The Syrian regime's reliance on foreign forces (Russia, Iran and its Shia militia proxies) to turn the tide in its favor since 2015 has cast doubt on its ability to regain long-term sovereignty. Hybridity of security governance includes not only those foreign forces, but also the absorption of pro-government Syrian militias and even former rebel groups which have returned to the fold. While victory by the regime's definition will be achieved once it regains the one-third of the country now under Turkish or US control, the real challenge will be to restore state sovereignty and security sector control despite Russian and Iranian influence.
The integration of foreign and informal forces, and their influence over security sector decision-making, makes success in restoring pre-2011 unified security sector governance improbable. The regime's lack of funds, and its narrow sectarian base, will bolster its dependence on foreign forces. Reunifying the security sector will be affected by differing Russian, Iranian and Syrian views on such issues as the political system, foreign policy and the role of the army, impacting army governance in terms of centralization, command and control and professionalism.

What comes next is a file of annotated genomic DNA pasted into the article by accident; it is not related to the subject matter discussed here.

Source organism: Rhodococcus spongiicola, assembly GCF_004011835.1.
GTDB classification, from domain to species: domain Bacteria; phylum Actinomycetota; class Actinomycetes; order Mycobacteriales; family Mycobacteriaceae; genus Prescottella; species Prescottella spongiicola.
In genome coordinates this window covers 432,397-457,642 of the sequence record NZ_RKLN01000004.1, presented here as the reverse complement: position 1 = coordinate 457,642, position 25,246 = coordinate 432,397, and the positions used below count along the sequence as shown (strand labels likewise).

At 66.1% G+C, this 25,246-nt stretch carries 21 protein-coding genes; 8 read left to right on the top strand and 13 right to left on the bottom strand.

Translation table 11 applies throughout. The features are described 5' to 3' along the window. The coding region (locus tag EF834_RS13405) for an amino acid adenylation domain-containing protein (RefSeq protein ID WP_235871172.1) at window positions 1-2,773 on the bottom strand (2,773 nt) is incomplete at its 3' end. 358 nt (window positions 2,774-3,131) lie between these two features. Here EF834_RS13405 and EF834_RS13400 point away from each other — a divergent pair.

Elements and scope of hybridity in security sector governance
By the time the Russians intervened in 2015, security sector hybridity and proliferation were already advanced. The regime's key problem was dearth of military manpower, since the Syrian army is believed to have lost about one-third of its 200,000 regular troops in battle or by defection by 2015. This led to the adoption of an array of loyalist irregulars, supplemented by the arrival of Iranian-backed militias from Lebanon, Iraq and Afghanistan.
After 2017, with the tide turned and many opposition strongholds recaptured, the Syrian military regained around half its manpower losses with the integration of former defectors and opposition militias, and recruitment in the retaken areas. But that did little to lessen the hybridity of the security sector and its dependence on foreign forces, not least because of discrepant standards of training and discipline, and considerable loyalist mistrust of the newly-integrated elements. This shallow integration may be an improvement on fragmentation, but inculcating regime loyalty and reliability is a big experiment.
Pro-Iranian forces came to the regime’s help before the Russians, but the latter have contributed more to the military dynamics and to the direction of governance. Since 2016, Russia has attempted to collect many armed groups under Russian-controlled unified umbrellas. The Fourth Corps was created to provide professional protection to the Russian installations in Latakia, while the Fifth Corps was directed to help fight ISIS in the east. The deployment of some 1500 Russian Military Police, an elite force by local standards, in various spots in Syria, adds another element of hybridity and hard-to-contest authority barely within the orbit of Damascus.